Historic Alabama Soccer Run advances to College Cup Final Four

Even as Duke himself answered back-to-back wages with his own back-to-back wages in that much-anticipated, much-hyped Elite Eight showdown between the Alabama region’s top two seeds, there was a sense in the cool fall air at Alabama Soccer Stadium that these late November night would not be the end of Alabama’s picture-perfect 2022 football season.

A little extra drama? Secure. Twenty extra minutes on the pitch for the players? Yes. But the End? For this Alabama team? no No chance. This night belonged too much to Alabama for this to be the end. This was Alabama’s night. And so far, 2022 has been Alabama’s season.

Pedigree? program status? past achievements? Duke had all of these in abundance. None of that mattered on Friday night. That night was all about the here and now. And after 90 minutes of gameplay, it was clear to a sold-out, packed, hyper-hyped, crimson-and-white shaker-wielding crowd that Alabama Soccer Stadium had never so saturated before that this rising Alabama team was the stronger, bolder, more experienced, talented and determined side.

want numbers Think about this. shots? Alabama 26, Duke 12. Shots on goal? Alabama 12, Duke 7. Corners? Alabama 15, Duke 2. That’s not lucky. This isn’t over. This is not random stumbling forward or around or through. That means fighting your way past a big-name football school with a show of force.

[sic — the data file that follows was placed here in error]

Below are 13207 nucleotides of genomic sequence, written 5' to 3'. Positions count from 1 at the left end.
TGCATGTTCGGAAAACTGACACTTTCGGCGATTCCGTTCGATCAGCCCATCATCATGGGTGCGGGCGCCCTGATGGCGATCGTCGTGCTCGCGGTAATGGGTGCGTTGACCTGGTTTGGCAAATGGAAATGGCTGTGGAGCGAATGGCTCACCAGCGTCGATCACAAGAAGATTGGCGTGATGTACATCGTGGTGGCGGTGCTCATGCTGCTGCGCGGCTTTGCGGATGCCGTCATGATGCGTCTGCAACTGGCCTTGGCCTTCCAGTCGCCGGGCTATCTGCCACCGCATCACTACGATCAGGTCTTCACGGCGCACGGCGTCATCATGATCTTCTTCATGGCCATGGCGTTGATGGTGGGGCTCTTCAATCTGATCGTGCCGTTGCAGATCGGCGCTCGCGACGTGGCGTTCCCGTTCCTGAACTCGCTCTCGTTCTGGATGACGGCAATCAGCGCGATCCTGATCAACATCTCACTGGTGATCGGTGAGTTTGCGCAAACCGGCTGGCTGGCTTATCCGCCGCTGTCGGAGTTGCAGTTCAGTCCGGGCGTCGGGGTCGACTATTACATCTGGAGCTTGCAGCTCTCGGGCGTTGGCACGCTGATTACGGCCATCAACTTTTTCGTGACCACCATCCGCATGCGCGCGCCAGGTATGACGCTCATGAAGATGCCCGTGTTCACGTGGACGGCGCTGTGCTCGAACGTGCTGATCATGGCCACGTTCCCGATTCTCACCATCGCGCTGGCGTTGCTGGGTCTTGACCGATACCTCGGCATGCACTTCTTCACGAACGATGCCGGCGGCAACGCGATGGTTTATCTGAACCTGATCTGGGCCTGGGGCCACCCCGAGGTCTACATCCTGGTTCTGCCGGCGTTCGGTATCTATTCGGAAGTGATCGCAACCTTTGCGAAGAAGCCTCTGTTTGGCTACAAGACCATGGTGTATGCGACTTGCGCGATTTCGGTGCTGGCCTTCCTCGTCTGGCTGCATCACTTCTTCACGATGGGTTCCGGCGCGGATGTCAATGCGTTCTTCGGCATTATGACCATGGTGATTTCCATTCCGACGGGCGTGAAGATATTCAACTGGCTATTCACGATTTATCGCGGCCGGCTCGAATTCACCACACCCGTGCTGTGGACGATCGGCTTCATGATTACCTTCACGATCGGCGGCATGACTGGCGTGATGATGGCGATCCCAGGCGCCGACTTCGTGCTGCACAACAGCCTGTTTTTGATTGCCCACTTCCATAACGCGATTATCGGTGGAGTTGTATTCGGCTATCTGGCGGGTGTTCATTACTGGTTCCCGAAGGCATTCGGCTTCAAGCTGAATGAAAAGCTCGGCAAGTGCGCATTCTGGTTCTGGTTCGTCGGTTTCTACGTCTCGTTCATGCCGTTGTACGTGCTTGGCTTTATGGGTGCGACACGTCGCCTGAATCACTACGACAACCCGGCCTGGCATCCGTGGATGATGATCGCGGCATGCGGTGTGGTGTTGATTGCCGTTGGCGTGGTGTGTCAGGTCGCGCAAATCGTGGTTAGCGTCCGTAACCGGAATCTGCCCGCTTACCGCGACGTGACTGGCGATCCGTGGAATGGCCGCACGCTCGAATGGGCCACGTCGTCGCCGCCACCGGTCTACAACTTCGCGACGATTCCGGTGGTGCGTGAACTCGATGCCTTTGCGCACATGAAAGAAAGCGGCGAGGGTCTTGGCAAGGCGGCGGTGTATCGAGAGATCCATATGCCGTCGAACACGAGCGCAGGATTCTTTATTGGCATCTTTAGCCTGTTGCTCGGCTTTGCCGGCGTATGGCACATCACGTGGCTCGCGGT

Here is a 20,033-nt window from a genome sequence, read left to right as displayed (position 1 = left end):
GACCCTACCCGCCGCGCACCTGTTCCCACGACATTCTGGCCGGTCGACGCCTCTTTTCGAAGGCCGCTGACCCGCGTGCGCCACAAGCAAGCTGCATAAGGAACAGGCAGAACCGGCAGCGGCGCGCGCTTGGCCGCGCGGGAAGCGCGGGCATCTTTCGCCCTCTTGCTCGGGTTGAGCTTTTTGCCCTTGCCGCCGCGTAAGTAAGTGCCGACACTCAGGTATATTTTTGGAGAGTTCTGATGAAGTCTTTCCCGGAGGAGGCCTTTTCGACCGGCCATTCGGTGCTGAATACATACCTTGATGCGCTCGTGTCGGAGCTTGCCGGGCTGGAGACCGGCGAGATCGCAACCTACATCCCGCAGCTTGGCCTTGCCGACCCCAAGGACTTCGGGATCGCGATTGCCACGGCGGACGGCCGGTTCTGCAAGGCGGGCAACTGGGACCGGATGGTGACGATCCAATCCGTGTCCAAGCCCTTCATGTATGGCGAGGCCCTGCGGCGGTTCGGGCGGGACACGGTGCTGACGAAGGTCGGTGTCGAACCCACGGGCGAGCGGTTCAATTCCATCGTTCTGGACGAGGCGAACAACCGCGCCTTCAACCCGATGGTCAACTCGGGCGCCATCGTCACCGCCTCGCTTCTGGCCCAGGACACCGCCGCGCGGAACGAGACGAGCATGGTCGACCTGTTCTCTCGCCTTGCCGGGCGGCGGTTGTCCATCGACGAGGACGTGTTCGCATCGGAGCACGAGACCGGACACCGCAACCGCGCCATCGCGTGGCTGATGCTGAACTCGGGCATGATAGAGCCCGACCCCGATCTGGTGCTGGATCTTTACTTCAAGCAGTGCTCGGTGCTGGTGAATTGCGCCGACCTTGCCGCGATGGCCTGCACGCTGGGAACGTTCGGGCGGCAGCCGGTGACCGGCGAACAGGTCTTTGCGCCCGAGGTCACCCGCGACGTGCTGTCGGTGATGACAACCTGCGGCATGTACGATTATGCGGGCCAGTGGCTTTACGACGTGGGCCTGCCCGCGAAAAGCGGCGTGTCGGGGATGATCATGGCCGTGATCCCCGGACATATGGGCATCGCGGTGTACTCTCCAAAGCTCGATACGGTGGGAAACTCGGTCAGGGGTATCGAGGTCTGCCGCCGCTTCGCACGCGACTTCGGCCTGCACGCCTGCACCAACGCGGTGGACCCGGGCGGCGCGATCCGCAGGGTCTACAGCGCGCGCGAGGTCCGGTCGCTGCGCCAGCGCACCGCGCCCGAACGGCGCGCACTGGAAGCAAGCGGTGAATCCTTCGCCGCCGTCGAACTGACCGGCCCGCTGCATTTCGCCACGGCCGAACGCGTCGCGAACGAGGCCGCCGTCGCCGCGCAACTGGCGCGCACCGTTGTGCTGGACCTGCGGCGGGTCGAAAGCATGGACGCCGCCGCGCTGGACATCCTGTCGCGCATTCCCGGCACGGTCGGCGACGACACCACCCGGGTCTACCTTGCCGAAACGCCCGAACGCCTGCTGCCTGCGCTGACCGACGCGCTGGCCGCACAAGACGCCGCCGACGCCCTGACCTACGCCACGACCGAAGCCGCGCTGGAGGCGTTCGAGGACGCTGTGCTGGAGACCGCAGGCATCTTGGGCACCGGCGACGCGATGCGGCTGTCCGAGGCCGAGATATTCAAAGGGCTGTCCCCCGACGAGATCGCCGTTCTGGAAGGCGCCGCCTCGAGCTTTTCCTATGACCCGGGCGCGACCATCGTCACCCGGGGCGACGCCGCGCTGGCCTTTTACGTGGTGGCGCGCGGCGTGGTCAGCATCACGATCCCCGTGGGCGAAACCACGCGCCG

Yes, between Alabama and Duke, the Durham, NC-based ACC team clearly owns the richer football history. On Friday night at Alabama Soccer Stadium, Alabama clearly had the edge team. And it wasn’t even close. Except on the scoreboard.

At first it looked like Bama was also making the scoreboard look crooked. After a goalless first half, Ashlynn Serepca scored for Bama from a double assist from Riley Tanner and Gessica Skorka just four minutes after teammate Gianna Paul put the women on the scoreboard in home white. It went from 0-0 to 2-0 Bama before one of the many relaxed Bama fans in attendance on Friday night could finish his or her cup of hot cocoa. And with just under 20 minutes to play, Bama players, coaches and fans, Cary, NC, began snooping; Sight of the 2022 College Cup.

Duke’s Michelle Cooper scored twice at the end of the stretch to shorten the game and cause some nervousness in the crimson sea in the stands and standing room along the perimeter fence behind the goal. But the tide would not be denied that night. A goal from Reyna Reyes in overtime provided the final boost, securing a thrilling 3-2 win and sending No. 1 seed Alabama to their first-ever college cup, the women’s college soccer Final Four.

Alabama Soccer with elite programs

Alabama meets UCLA (20-2-1) in one semifinal game, while defending champions Florida State (17-2-3) meet North Carolina (19-4-1) in the other. Both games will take place on Friday evening at WakeMed Football Park in Cary, NC The national championship game is scheduled for Monday, December 5th at WakeMed Soccer Park. All three games can be seen on ESPNU.